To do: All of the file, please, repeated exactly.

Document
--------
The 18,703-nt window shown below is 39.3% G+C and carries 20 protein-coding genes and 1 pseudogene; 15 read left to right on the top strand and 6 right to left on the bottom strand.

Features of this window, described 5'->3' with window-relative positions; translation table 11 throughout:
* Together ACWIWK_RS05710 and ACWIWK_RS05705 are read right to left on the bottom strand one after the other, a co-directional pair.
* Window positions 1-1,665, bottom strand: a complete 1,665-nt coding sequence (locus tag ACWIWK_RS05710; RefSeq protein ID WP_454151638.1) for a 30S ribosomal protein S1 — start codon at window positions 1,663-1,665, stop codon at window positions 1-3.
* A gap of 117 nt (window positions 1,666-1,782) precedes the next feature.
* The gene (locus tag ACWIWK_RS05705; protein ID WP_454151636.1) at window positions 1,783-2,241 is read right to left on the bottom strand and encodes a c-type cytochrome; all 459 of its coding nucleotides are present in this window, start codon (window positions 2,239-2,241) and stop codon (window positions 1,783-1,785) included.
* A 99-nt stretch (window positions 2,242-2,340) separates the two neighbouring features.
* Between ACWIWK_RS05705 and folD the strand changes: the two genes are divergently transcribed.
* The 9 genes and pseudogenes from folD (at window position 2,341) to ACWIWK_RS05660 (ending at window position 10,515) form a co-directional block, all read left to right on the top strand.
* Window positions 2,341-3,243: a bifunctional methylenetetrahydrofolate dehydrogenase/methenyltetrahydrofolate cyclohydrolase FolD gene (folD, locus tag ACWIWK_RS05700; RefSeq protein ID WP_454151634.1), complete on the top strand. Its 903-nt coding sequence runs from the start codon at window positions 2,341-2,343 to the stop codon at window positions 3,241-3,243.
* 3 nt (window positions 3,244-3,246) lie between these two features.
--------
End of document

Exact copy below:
The 18,703-nt window shown below is 39.3% G+C and carries 20 protein-coding genes and 1 pseudogene; 15 read left to right on the top strand and 6 right to left on the bottom strand.

Features of this window, described 5'->3' with window-relative positions; translation table 11 throughout:
* Together ACWIWK_RS05710 and ACWIWK_RS05705 are read right to left on the bottom strand one after the other, a co-directional pair.
* Window positions 1-1,665, bottom strand: a complete 1,665-nt coding sequence (locus tag ACWIWK_RS05710; RefSeq protein ID WP_454151638.1) for a 30S ribosomal protein S1 — start codon at window positions 1,663-1,665, stop codon at window positions 1-3.
* A gap of 117 nt (window positions 1,666-1,782) precedes the next feature.
* The gene (locus tag ACWIWK_RS05705; protein ID WP_454151636.1) at window positions 1,783-2,241 is read right to left on the bottom strand and encodes a c-type cytochrome; all 459 of its coding nucleotides are present in this window, start codon (window positions 2,239-2,241) and stop codon (window positions 1,783-1,785) included.
* A 99-nt stretch (window positions 2,242-2,340) separates the two neighbouring features.
* Between ACWIWK_RS05705 and folD the strand changes: the two genes are divergently transcribed.
* The 9 genes and pseudogenes from folD (at window position 2,341) to ACWIWK_RS05660 (ending at window position 10,515) form a co-directional block, all read left to right on the top strand.
* Window positions 2,341-3,243: a bifunctional methylenetetrahydrofolate dehydrogenase/methenyltetrahydrofolate cyclohydrolase FolD gene (folD, locus tag ACWIWK_RS05700; RefSeq protein ID WP_454151634.1), complete on the top strand. Its 903-nt coding sequence runs from the start codon at window positions 2,341-2,343 to the stop codon at window positions 3,241-3,243.
* 3 nt (window positions 3,244-3,246) lie between these two features.